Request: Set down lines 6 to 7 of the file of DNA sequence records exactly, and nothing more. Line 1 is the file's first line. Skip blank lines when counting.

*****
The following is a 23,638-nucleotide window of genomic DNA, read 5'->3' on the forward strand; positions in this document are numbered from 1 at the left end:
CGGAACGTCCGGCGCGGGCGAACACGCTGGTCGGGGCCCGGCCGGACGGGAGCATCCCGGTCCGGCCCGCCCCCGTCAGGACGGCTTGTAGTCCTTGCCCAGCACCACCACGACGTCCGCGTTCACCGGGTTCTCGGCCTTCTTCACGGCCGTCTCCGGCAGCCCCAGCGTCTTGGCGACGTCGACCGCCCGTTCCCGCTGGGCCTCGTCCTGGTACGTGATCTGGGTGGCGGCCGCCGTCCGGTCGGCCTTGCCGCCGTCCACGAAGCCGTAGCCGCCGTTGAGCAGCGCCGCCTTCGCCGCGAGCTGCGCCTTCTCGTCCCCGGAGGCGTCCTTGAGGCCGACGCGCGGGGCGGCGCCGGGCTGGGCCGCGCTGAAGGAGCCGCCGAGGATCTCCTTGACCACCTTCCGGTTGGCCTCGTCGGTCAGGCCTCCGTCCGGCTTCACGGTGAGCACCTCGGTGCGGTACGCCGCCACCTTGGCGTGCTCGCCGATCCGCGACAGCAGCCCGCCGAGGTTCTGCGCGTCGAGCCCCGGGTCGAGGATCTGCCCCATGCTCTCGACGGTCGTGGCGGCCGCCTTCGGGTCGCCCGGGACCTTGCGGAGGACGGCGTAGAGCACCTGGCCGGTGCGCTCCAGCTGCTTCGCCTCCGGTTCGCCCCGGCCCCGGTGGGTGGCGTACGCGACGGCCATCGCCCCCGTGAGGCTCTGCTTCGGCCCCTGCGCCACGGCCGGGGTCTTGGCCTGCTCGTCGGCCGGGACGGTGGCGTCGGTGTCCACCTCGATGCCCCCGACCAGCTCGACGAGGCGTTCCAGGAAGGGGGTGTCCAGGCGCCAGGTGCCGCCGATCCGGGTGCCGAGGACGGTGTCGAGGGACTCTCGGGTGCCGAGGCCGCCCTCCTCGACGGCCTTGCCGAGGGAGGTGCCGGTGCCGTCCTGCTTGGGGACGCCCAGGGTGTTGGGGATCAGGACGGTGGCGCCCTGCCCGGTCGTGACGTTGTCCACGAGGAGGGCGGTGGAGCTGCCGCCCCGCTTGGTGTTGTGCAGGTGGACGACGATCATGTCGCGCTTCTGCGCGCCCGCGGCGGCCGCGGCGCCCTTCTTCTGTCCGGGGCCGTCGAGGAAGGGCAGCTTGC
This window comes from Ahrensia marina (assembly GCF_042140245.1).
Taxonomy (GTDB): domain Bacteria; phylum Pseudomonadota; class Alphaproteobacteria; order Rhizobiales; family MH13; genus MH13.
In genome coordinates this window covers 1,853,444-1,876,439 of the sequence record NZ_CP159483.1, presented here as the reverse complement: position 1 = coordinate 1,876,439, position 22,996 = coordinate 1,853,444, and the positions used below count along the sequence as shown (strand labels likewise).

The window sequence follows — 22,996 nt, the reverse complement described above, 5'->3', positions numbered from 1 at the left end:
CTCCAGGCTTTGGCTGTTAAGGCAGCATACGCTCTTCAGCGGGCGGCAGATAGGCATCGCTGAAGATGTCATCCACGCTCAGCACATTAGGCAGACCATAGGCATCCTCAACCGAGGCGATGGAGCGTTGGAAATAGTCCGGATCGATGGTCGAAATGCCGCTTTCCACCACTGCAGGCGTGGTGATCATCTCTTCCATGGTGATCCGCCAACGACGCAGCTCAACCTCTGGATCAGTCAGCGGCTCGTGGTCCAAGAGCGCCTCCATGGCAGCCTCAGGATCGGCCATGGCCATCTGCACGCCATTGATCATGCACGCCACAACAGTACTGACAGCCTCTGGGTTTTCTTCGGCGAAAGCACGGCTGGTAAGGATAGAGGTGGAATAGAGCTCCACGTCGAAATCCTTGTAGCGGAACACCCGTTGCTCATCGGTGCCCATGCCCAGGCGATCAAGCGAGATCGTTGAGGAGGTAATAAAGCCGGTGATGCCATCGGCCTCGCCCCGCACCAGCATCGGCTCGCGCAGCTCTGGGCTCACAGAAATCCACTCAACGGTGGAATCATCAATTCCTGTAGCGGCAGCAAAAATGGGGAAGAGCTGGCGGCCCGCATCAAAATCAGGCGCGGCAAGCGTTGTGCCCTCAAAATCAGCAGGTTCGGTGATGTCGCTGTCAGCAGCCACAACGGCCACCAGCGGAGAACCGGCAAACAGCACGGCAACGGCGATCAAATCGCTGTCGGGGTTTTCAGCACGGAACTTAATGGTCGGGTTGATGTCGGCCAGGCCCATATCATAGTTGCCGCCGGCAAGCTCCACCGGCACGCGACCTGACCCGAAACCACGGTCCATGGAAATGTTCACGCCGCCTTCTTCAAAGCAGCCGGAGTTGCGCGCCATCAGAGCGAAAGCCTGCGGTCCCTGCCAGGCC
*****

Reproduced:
The window sequence follows — 22,996 nt, the reverse complement described above, 5'->3', positions numbered from 1 at the left end:
CTCCAGGCTTTGGCTGTTAAGGCAGCATACGCTCTTCAGCGGGCGGCAGATAGGCATCGCTGAAGATGTCATCCACGCTCAGCACATTAGGCAGACCATAGGCATCCTCAACCGAGGCGATGGAGCGTTGGAAATAGTCCGGATCGATGGTCGAAATGCCGCTTTCCACCACTGCAGGCGTGGTGATCATCTCTTCCATGGTGATCCGCCAACGACGCAGCTCAACCTCTGGATCAGTCAGCGGCTCGTGGTCCAAGAGCGCCTCCATGGCAGCCTCAGGATCGGCCATGGCCATCTGCACGCCATTGATCATGCACGCCACAACAGTACTGACAGCCTCTGGGTTTTCTTCGGCGAAAGCACGGCTGGTAAGGATAGAGGTGGAATAGAGCTCCACGTCGAAATCCTTGTAGCGGAACACCCGTTGCTCATCGGTGCCCATGCCCAGGCGATCAAGCGAGATCGTTGAGGAGGTAATAAAGCCGGTGATGCCATCGGCCTCGCCCCGCACCAGCATCGGCTCGCGCAGCTCTGGGCTCACAGAAATCCACTCAACGGTGGAATCATCAATTCCTGTAGCGGCAGCAAAAATGGGGAAGAGCTGGCGGCCCGCATCAAAATCAGGCGCGGCAAGCGTTGTGCCCTCAAAATCAGCAGGTTCGGTGATGTCGCTGTCAGCAGCCACAACGGCCACCAGCGGAGAACCGGCAAACAGCACGGCAACGGCGATCAAATCGCTGTCGGGGTTTTCAGCACGGAACTTAATGGTCGGGTTGATGTCGGCCAGGCCCATATCATAGTTGCCGCCGGCAAGCTCCACCGGCACGCGACCTGACCCGAAACCACGGTCCATGGAAATGTTCACGCCGCCTTCTTCAAAGCAGCCGGAGTTGCGCGCCATCAGAGCGAAAGCCTGCGGTCCCTGCCAGGCC